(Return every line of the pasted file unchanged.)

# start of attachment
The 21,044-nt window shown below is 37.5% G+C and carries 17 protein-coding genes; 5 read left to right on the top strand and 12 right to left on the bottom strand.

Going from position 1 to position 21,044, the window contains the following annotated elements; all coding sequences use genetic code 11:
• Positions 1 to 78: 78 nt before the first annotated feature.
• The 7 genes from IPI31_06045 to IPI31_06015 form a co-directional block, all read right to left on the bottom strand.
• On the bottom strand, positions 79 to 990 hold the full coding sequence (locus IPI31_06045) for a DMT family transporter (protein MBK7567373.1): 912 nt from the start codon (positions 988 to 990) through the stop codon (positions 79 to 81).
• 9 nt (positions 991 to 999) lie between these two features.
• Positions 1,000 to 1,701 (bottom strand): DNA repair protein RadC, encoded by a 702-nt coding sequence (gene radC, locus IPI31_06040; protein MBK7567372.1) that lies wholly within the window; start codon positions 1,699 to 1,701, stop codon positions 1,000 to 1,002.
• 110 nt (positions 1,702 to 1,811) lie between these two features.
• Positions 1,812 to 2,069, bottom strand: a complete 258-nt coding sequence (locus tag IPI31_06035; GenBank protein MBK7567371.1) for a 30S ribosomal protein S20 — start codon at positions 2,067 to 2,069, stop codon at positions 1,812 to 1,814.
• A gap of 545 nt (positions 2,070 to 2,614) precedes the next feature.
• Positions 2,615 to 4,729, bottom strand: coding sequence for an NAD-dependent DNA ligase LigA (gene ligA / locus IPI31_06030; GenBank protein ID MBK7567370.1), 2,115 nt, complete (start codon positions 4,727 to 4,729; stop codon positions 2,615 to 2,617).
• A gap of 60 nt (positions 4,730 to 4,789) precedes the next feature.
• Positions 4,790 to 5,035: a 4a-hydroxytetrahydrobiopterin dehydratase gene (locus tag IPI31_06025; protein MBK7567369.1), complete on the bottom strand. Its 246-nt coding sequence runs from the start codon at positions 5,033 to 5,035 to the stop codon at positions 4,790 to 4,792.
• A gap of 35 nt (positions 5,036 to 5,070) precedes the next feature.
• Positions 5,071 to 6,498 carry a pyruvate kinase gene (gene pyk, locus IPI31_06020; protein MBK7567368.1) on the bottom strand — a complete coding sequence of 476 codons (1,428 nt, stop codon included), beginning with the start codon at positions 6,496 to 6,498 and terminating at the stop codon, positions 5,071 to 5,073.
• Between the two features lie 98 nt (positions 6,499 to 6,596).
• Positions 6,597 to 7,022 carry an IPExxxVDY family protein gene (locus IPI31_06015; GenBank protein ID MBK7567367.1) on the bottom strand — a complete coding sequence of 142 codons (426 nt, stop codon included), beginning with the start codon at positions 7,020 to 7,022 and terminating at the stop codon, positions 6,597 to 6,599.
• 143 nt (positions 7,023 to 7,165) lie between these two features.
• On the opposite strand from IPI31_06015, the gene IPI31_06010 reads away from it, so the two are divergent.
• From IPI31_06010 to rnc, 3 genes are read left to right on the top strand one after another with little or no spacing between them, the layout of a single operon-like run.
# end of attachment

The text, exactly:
The 21,044-nt window shown below is 37.5% G+C and carries 17 protein-coding genes; 5 read left to right on the top strand and 12 right to left on the bottom strand.

Going from position 1 to position 21,044, the window contains the following annotated elements; all coding sequences use genetic code 11:
• Positions 1 to 78: 78 nt before the first annotated feature.
• The 7 genes from IPI31_06045 to IPI31_06015 form a co-directional block, all read right to left on the bottom strand.
• On the bottom strand, positions 79 to 990 hold the full coding sequence (locus IPI31_06045) for a DMT family transporter (protein MBK7567373.1): 912 nt from the start codon (positions 988 to 990) through the stop codon (positions 79 to 81).
• 9 nt (positions 991 to 999) lie between these two features.
• Positions 1,000 to 1,701 (bottom strand): DNA repair protein RadC, encoded by a 702-nt coding sequence (gene radC, locus IPI31_06040; protein MBK7567372.1) that lies wholly within the window; start codon positions 1,699 to 1,701, stop codon positions 1,000 to 1,002.
• 110 nt (positions 1,702 to 1,811) lie between these two features.
• Positions 1,812 to 2,069, bottom strand: a complete 258-nt coding sequence (locus tag IPI31_06035; GenBank protein MBK7567371.1) for a 30S ribosomal protein S20 — start codon at positions 2,067 to 2,069, stop codon at positions 1,812 to 1,814.
• A gap of 545 nt (positions 2,070 to 2,614) precedes the next feature.
• Positions 2,615 to 4,729, bottom strand: coding sequence for an NAD-dependent DNA ligase LigA (gene ligA / locus IPI31_06030; GenBank protein ID MBK7567370.1), 2,115 nt, complete (start codon positions 4,727 to 4,729; stop codon positions 2,615 to 2,617).
• A gap of 60 nt (positions 4,730 to 4,789) precedes the next feature.
• Positions 4,790 to 5,035: a 4a-hydroxytetrahydrobiopterin dehydratase gene (locus tag IPI31_06025; protein MBK7567369.1), complete on the bottom strand. Its 246-nt coding sequence runs from the start codon at positions 5,033 to 5,035 to the stop codon at positions 4,790 to 4,792.
• A gap of 35 nt (positions 5,036 to 5,070) precedes the next feature.
• Positions 5,071 to 6,498 carry a pyruvate kinase gene (gene pyk, locus IPI31_06020; protein MBK7567368.1) on the bottom strand — a complete coding sequence of 476 codons (1,428 nt, stop codon included), beginning with the start codon at positions 6,496 to 6,498 and terminating at the stop codon, positions 5,071 to 5,073.
• Between the two features lie 98 nt (positions 6,499 to 6,596).
• Positions 6,597 to 7,022 carry an IPExxxVDY family protein gene (locus IPI31_06015; GenBank protein ID MBK7567367.1) on the bottom strand — a complete coding sequence of 142 codons (426 nt, stop codon included), beginning with the start codon at positions 7,020 to 7,022 and terminating at the stop codon, positions 6,597 to 6,599.
• 143 nt (positions 7,023 to 7,165) lie between these two features.
• On the opposite strand from IPI31_06015, the gene IPI31_06010 reads away from it, so the two are divergent.
• From IPI31_06010 to rnc, 3 genes are read left to right on the top strand one after another with little or no spacing between them, the layout of a single operon-like run.